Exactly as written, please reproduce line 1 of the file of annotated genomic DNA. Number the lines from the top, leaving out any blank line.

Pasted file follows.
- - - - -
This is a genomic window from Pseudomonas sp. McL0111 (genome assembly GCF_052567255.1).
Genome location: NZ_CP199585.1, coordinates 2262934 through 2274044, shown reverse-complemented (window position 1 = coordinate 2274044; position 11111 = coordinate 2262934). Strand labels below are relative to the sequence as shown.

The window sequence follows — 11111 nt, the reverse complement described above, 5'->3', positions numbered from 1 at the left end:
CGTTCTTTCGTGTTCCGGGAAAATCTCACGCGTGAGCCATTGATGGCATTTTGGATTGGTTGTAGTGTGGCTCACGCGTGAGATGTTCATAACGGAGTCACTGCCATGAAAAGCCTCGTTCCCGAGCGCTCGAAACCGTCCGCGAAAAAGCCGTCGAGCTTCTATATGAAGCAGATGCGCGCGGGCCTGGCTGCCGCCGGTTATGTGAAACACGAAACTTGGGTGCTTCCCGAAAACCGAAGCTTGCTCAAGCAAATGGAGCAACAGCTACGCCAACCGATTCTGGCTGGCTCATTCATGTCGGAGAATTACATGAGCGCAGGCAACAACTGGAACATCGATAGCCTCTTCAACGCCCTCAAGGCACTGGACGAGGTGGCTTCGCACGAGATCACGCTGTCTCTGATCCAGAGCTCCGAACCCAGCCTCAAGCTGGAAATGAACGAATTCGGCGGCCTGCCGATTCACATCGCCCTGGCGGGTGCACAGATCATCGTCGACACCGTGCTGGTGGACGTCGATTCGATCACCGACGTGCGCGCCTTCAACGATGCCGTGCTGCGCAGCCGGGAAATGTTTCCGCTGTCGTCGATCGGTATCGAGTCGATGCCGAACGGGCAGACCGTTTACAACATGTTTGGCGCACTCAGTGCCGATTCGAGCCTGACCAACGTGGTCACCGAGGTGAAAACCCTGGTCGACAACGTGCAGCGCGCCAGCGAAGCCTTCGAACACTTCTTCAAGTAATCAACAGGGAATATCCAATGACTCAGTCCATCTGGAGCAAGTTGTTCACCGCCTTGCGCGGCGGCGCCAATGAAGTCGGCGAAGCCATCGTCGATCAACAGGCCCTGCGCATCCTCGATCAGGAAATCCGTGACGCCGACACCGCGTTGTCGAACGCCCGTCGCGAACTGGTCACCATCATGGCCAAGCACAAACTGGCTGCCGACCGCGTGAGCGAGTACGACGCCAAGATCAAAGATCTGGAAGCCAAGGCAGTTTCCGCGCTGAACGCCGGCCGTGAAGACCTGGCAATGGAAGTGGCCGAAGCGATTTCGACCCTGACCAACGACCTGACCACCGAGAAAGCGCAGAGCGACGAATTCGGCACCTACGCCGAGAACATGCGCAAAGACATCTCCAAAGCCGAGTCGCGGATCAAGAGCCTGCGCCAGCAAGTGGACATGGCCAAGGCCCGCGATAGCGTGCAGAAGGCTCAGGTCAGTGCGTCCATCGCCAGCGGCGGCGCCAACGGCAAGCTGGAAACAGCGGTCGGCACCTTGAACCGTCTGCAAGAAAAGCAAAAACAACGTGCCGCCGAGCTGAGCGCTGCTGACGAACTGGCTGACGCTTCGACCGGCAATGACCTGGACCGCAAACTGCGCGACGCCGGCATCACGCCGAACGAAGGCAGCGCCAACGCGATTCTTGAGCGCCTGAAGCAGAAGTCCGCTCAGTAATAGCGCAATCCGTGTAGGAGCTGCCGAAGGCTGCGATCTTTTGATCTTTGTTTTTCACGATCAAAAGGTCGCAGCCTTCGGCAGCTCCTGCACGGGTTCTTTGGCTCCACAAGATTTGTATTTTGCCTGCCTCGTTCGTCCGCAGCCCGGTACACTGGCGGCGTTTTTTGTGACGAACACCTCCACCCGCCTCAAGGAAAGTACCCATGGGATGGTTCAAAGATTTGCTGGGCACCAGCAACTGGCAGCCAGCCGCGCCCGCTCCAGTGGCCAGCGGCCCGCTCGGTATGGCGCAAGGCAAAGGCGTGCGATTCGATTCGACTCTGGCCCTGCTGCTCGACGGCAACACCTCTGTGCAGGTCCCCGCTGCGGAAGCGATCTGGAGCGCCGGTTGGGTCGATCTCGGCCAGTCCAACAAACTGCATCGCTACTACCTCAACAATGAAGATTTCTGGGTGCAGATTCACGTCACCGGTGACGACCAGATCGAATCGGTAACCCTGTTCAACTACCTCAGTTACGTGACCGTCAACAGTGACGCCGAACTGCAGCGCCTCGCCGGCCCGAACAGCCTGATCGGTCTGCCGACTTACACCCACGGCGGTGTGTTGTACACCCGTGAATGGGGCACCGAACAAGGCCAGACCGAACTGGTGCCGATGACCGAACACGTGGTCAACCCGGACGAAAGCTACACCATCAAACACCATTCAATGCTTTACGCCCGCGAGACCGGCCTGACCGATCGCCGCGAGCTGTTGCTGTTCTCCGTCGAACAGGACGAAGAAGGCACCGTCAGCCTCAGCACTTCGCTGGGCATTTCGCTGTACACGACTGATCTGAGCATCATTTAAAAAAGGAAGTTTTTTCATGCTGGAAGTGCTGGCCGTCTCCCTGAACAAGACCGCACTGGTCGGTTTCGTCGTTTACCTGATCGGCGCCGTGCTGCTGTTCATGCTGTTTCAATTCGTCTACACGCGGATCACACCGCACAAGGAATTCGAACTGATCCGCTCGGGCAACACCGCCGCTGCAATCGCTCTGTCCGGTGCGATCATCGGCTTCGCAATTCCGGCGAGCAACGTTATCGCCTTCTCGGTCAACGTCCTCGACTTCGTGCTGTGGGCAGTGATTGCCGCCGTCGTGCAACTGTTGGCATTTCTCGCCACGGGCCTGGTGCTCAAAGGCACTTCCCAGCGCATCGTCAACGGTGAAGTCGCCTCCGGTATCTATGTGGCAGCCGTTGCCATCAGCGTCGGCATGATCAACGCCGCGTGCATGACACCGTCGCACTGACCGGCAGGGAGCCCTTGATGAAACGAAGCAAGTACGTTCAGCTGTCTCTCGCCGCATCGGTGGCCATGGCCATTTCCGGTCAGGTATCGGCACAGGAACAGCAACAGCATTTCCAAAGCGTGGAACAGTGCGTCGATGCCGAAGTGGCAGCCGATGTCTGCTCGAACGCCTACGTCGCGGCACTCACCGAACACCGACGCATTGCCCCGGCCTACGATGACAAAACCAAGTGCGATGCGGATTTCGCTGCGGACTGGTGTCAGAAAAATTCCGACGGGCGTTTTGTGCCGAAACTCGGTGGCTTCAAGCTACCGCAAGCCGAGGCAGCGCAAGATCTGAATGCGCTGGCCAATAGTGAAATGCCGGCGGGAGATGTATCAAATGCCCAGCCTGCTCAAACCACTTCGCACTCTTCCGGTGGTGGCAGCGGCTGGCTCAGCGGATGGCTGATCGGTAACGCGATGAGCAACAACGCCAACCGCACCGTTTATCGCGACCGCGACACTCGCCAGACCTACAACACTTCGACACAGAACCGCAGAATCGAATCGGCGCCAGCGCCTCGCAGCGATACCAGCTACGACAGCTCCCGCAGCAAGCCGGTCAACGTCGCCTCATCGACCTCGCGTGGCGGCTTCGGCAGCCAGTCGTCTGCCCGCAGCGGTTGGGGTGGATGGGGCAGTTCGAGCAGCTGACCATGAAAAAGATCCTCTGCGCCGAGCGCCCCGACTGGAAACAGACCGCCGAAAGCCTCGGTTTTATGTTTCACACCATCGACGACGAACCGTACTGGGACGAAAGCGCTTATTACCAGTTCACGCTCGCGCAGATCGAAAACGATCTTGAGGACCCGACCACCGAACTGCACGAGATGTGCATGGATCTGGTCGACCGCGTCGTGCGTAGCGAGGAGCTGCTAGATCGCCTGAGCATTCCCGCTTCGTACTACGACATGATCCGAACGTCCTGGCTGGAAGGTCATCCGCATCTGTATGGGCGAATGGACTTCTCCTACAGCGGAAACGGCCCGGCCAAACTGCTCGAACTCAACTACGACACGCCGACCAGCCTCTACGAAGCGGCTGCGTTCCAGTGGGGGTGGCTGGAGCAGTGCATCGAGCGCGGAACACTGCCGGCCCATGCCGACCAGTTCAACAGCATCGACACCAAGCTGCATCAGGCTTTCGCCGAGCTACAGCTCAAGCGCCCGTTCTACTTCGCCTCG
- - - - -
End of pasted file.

This is a genomic window from Pseudomonas sp. McL0111 (genome assembly GCF_052567255.1).